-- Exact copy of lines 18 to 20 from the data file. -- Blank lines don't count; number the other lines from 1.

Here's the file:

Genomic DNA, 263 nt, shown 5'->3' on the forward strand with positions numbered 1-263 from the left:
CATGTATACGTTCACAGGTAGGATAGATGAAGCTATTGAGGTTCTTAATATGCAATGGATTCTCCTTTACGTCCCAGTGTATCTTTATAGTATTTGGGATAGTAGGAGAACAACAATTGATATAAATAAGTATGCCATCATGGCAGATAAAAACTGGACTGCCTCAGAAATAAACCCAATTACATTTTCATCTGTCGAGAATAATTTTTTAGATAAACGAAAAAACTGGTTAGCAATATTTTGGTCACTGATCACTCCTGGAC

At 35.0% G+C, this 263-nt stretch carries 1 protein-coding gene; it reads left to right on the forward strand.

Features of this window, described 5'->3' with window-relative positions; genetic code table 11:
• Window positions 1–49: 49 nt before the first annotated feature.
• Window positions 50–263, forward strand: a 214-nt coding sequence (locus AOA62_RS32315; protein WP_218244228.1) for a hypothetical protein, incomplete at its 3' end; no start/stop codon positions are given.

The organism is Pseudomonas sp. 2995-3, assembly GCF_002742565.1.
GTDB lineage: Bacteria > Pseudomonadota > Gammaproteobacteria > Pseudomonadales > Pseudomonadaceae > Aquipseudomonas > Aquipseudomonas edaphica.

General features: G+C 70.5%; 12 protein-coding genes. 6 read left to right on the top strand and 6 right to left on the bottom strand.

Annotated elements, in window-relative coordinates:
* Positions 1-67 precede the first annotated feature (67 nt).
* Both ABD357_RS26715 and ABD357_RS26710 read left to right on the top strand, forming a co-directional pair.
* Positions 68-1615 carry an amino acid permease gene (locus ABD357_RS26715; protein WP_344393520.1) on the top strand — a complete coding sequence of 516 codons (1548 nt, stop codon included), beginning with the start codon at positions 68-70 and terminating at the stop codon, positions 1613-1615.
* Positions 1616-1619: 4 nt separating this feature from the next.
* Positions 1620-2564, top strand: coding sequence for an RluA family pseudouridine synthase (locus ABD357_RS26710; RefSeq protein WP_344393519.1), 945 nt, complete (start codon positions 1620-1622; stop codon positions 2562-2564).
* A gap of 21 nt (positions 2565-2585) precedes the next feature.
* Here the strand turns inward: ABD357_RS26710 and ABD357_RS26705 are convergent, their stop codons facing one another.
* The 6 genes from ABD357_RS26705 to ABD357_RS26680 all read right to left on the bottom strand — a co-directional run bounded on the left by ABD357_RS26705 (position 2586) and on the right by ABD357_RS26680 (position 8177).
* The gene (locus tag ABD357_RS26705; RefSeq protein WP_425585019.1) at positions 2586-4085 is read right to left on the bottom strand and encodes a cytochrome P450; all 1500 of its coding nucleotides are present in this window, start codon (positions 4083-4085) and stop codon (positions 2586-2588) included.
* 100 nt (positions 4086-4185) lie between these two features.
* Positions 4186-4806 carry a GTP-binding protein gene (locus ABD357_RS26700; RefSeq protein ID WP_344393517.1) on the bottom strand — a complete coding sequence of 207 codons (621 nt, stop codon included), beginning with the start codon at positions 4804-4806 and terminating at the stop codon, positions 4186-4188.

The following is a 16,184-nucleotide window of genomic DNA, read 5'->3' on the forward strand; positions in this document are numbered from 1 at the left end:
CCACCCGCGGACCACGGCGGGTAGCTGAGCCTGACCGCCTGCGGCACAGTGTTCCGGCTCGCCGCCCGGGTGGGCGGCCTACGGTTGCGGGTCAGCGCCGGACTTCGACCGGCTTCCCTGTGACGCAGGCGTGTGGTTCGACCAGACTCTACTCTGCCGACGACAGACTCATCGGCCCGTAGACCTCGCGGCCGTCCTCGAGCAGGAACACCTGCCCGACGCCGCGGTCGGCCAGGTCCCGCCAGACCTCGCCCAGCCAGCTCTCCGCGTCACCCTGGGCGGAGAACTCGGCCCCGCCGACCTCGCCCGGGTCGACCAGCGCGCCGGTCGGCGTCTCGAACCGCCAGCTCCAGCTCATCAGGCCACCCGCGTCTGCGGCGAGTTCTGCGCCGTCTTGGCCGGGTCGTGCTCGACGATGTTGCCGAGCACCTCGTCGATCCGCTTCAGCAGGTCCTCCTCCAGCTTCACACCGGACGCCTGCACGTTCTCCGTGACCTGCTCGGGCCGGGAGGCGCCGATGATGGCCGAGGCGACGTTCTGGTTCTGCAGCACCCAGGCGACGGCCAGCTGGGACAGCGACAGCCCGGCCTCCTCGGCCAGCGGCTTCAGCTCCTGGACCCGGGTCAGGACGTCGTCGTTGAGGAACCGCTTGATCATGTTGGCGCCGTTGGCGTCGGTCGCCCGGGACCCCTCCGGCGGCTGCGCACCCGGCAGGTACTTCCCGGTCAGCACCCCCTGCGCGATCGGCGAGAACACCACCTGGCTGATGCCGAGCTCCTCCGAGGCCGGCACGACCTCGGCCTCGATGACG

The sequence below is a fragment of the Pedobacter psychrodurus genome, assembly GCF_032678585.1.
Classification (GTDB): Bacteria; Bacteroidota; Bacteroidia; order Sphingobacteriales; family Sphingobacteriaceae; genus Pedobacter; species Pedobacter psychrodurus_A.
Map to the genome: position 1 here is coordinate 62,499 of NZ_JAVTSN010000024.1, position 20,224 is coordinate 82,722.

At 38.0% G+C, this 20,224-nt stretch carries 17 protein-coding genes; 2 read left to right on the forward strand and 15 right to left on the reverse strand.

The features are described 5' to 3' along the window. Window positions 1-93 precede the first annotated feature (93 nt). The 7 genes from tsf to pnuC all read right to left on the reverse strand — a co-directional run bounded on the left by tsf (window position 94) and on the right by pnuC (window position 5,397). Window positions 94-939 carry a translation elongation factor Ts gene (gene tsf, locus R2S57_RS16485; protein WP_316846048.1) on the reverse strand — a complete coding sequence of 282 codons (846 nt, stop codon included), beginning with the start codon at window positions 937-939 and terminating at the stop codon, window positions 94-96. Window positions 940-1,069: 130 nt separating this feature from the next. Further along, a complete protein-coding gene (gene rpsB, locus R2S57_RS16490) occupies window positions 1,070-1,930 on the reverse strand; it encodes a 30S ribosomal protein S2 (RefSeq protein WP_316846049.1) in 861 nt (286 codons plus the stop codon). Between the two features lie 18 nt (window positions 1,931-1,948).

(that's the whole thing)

* The 6 genes from ABD357_RS26705 to ABD357_RS26680 all read right to left on the bottom strand — a co-directional run bounded on the left by ABD357_RS26705 (position 2586) and on the right by ABD357_RS26680 (position 8177).
* The gene (locus tag ABD357_RS26705; RefSeq protein WP_425585019.1) at positions 2586-4085 is read right to left on the bottom strand and encodes a cytochrome P450; all 1500 of its coding nucleotides are present in this window, start codon (positions 4083-4085) and stop codon (positions 2586-2588) included.
* 100 nt (positions 4086-4185) lie between these two features.